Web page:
Sex Offender Database
The Jacob Wetterling Crimes Against Children and Sexually Violent Offender Registration Act of 1994 was the first federal law to dictate that local jurisdictions require sex offenders to register with law enforcement agencies. However, while law enforcement agencies had this information, it was not considered public information and was not available to the general public. This changed with the passage of Megan’s Law, a federal law that required law enforcement authorities to make sex offender registration information available to the general public. Until that point, many states had been lax in their registration requirements, so that the passage of Megan’s Law actually enforced both the registration and the publication requirements.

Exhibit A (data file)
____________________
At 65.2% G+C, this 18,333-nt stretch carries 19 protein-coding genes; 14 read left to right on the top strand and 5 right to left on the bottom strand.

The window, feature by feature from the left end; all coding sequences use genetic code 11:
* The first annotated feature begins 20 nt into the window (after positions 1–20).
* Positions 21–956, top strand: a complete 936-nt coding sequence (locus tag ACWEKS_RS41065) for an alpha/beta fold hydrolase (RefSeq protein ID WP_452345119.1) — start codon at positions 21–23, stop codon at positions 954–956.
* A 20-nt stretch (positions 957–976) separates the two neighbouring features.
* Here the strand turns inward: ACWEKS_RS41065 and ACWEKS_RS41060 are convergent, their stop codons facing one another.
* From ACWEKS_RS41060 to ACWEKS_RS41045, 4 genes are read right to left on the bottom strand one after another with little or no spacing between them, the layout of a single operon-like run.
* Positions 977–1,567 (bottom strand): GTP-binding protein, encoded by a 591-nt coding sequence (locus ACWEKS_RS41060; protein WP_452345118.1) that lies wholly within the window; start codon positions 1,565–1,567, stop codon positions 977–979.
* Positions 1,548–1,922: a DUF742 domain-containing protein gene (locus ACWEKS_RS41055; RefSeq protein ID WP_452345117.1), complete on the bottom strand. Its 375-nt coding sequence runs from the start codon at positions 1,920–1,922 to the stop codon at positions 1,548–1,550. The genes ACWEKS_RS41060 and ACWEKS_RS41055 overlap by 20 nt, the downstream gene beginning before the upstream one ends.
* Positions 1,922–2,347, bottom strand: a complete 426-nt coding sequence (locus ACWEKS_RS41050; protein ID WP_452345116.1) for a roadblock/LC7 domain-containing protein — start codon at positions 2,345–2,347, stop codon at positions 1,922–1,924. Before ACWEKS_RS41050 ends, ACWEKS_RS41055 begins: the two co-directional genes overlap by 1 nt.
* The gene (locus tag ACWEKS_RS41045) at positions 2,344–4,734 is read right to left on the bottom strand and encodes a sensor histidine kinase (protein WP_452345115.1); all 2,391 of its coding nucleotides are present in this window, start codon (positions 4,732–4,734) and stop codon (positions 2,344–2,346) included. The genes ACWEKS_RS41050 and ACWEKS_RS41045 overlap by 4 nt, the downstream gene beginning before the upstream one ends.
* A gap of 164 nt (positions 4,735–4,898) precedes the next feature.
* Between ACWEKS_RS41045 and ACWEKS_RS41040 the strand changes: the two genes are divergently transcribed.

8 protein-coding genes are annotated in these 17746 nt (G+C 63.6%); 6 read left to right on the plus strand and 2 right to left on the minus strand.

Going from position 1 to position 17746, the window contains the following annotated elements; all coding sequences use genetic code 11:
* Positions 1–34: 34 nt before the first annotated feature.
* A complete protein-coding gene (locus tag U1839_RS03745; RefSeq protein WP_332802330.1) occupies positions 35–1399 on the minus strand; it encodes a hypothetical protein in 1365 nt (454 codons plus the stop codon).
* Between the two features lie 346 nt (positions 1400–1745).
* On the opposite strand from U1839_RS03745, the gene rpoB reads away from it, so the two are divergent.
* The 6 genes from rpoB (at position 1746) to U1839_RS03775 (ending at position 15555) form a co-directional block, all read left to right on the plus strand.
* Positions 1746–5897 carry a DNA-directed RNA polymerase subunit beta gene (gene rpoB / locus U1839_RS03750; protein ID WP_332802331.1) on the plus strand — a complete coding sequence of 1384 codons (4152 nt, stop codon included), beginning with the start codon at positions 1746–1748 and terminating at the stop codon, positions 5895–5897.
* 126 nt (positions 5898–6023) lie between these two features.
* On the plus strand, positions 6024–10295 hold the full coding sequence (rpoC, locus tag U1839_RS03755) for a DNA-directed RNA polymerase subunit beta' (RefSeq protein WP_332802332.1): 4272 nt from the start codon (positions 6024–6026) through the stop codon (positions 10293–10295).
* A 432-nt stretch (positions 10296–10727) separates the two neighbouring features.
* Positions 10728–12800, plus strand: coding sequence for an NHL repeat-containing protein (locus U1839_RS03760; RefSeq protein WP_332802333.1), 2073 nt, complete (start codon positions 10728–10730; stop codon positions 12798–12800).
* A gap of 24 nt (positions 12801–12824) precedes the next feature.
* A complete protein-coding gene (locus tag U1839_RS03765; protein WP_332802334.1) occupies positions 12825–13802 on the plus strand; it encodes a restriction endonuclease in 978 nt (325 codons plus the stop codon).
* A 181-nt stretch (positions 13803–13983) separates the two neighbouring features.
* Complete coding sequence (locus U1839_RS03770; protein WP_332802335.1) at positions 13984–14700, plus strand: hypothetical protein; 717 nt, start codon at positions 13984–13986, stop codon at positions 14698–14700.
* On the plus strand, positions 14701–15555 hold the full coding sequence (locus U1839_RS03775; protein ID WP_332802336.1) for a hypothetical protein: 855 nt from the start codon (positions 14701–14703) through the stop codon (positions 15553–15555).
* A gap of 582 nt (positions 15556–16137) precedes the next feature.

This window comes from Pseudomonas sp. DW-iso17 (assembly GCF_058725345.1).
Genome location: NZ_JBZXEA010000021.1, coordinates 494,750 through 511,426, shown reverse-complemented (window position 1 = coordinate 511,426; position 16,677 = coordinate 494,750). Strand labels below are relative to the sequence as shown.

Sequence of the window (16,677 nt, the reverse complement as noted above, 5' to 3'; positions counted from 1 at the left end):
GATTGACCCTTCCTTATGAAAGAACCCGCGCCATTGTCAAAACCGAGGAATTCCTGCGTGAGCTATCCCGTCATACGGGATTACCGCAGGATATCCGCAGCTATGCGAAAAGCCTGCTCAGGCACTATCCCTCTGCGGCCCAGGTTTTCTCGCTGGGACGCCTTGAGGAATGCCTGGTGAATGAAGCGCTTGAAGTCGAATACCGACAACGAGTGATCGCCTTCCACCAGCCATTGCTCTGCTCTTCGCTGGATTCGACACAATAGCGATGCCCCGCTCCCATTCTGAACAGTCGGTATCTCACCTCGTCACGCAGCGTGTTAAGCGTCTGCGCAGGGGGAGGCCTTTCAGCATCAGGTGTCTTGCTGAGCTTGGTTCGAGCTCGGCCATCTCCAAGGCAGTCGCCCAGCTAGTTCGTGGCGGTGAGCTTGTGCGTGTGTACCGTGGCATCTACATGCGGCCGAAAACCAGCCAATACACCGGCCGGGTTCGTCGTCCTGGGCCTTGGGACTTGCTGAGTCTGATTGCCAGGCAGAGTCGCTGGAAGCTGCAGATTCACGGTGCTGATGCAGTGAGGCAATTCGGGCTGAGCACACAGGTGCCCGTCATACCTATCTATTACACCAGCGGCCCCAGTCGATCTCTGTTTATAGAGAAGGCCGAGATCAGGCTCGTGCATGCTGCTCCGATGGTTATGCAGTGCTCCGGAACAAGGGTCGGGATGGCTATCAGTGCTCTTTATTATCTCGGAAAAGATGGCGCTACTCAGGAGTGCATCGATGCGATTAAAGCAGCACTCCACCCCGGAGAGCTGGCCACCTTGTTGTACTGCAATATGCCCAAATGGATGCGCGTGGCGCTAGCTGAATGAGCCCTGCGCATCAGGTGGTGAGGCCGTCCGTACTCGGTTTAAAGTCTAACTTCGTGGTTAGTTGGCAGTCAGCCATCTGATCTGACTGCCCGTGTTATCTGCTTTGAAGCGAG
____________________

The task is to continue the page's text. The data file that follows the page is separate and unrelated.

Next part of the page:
While Megan’s Law is a federal law, it is up to the individual states to determine who is a sex offender and what offenses require registration. States also determine what information is available and how it will be made available to the public. Most states maintain internet databases with information on sex offenders, but there is no requirement that they do so. The U.S. Department of Justice Office of Sex Offender Sentencing, Monitoring, Apprehending, Registering, and Tracking maintains both internet and mobile-app based versions of its NSOPW, which is a gateway site that allows access to individual state registries. Generally, these databases contain the same basic information: offender name, last known address, a photo, offense of conviction, and dates of incarceration. Some registries may provide additional details about an offense, while other registries will simply name the offense of conviction. Offenders are required to notify law enforcement of any changes in address or changes in employment. Registration requirements may be limited to a certain post-conviction or post-release time period, but some offenses trigger lifelong registration requirements. The two main criticisms of sex offender registries are that they: equate all sexual offenders and provide people with a false sense of security, since most sex offenders are never charged with a crime.